Forrest Gump star Tom Hanks recalls worrying that the 1994 film would be a flop because nobody would care about the character. Directed by Robert Zemeckis, Forrest Gump follows Hanks’ titular protagonist as he finds himself in an array of crucial moments throughout history, including helping Elvis Presley develop his signature dance moves, fighting in the Vietnam War, becoming a ping pong champion, and meeting President John F. Kennedy. The movie was a critical and commercial hit, winning Oscars for the Best Picture and Best Actor, among others.
In a recent New Yorker Live event (via People), Hanks recalls that he initially expressed doubts about Forrest Gump to Zemeckis. The actor was concerned that the odd nature of the film and its lead character ultimately wouldn’t click with audiences. Check out Hanks’ full comment below:
“I say, ‘Hey Bob, I’ve got a question for you. Is anybody going to care about this movie? This guy sitting on a thing in these goofy shoes and this cuckoo suit with a suitcase full of Curious George books and stuff like that. Are we doing anything here that is going to make any sense to anybody?’
“And Bob said, ‘It’s a minefield, Tom. It’s a g—— minefield. We may be sowing the seeds of our own destruction. Any footstep we take can be a bouncing Betty that’ll blow our nuts right off.’”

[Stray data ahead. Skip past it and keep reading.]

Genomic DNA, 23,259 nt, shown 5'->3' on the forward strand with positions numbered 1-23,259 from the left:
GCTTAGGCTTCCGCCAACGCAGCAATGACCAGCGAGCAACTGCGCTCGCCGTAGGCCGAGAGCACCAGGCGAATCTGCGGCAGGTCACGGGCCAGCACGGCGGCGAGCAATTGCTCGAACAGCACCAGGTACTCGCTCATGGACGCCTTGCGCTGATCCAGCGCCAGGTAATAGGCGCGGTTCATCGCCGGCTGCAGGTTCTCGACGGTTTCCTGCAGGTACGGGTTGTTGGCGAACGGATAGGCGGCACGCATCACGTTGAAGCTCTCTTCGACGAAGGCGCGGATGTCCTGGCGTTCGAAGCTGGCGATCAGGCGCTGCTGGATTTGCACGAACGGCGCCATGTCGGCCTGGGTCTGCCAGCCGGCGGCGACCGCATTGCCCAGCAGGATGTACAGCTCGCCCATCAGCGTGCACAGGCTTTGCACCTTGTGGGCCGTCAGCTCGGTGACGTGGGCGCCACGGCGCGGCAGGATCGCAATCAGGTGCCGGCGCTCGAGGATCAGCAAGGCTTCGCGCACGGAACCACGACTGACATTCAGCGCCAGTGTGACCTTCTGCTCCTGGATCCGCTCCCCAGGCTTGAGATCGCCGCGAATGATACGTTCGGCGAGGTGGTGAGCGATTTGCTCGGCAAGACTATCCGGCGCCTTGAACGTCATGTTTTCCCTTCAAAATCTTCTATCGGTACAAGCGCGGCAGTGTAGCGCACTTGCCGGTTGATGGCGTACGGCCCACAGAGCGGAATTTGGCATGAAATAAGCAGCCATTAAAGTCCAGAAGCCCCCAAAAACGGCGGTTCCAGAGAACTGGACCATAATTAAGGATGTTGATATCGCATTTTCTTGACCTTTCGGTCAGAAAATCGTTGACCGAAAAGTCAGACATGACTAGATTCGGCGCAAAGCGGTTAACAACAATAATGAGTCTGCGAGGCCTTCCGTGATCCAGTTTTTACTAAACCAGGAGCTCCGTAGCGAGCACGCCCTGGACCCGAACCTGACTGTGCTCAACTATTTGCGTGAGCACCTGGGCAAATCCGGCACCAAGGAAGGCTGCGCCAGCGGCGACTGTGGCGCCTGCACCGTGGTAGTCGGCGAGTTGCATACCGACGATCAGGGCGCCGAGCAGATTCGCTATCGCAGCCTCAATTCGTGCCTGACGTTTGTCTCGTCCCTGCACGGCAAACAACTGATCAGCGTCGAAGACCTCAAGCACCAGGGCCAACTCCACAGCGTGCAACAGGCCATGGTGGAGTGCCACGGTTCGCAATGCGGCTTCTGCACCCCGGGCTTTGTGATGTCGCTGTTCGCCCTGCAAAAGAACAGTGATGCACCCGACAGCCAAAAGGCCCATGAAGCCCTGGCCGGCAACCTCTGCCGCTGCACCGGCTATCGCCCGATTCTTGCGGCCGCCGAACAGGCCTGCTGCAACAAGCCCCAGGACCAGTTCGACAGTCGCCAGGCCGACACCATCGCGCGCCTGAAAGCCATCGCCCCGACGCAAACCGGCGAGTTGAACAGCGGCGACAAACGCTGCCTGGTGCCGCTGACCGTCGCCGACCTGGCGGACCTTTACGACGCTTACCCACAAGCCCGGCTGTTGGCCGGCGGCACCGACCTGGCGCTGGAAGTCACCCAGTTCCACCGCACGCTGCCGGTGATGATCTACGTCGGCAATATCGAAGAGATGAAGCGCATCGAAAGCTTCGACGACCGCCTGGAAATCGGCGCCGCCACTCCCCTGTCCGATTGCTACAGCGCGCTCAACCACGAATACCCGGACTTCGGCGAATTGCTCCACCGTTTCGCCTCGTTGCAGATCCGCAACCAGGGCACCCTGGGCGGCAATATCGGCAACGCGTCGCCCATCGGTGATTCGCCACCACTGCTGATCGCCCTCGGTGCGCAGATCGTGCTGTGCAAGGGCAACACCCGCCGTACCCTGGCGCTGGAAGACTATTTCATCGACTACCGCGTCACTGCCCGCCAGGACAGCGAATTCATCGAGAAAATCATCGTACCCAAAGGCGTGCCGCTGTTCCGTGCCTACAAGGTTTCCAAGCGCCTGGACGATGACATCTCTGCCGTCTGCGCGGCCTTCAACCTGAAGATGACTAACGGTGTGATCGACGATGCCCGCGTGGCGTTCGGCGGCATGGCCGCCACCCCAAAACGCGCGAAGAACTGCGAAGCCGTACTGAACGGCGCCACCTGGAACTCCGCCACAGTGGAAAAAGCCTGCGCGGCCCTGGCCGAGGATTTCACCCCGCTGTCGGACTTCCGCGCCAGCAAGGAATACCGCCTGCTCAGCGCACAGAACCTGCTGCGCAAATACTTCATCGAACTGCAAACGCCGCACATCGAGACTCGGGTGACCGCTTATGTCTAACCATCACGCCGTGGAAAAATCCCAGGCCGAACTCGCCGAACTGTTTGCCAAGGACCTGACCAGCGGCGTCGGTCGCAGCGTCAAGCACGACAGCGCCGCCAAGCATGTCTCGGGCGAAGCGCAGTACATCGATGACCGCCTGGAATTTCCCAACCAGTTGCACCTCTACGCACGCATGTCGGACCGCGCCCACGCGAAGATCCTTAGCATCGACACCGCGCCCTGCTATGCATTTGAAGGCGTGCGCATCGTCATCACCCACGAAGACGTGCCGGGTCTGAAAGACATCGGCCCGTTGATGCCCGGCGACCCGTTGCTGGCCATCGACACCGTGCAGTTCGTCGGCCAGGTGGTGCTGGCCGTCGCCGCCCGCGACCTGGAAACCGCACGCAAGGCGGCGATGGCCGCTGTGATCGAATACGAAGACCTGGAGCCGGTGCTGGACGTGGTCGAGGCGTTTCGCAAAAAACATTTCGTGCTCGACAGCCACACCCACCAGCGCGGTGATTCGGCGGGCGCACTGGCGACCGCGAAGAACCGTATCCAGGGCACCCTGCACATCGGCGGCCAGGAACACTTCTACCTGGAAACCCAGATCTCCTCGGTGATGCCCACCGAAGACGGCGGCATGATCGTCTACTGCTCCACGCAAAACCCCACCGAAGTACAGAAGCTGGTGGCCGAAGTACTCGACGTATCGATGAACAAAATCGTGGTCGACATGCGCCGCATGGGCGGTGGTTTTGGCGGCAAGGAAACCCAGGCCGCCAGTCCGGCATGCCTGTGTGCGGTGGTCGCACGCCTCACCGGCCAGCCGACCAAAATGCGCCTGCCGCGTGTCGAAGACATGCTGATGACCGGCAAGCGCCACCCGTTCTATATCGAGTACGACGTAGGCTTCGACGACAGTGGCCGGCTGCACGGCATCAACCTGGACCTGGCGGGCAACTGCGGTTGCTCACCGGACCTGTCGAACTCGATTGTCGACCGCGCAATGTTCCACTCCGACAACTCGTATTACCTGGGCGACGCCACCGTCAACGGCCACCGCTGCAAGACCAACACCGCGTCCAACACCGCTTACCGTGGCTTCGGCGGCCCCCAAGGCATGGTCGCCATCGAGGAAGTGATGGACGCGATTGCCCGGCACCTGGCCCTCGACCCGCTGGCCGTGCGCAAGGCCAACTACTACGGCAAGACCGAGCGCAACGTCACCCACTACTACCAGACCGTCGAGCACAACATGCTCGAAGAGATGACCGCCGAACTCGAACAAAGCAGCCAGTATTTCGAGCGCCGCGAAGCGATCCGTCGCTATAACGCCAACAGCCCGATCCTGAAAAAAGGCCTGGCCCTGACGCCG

Why Forrest Gump Was Such A Big Risk
One could make the case that without Hanks Forrest Gump wouldn’t have worked. Without Hanks’ inherent charm and likability, and without the unique acting choices that he makes in the role, the character of Forrest Gump may have been too odd to strike a chord with general audiences at best and offensive at worst.
While the story itself is certainly interesting in a comically unbelievable sort of way, the film only works if Gump is a character that generates empathy. The premise of Forrest Gump, after all, is that Gump is recounting his incredible life story to strangers at a bus stop. Without empathy and a strong emotional core, the film’s somewhat meandering series of events falls apart.
Of course, Hanks is crucial to Forrest Gump, but so too are supporting actors like Robin Wright’s Jenny and Gary Sinise’s Lt. Dan, who are used to explore deep themes of love, friendship, and even PTSD. Although Gump himself doesn’t get too many emotional scenes, actors like Wright and Sinise are crucial because they help to solidify Gump’s powerful influence on the lives of others. It’s certainly understandable why Hanks may have had doubts about Forrest Gump at first, but considering the film’s lasting cultural footprint and its impact on his career, he’s undoubtedly happy he stuck with it.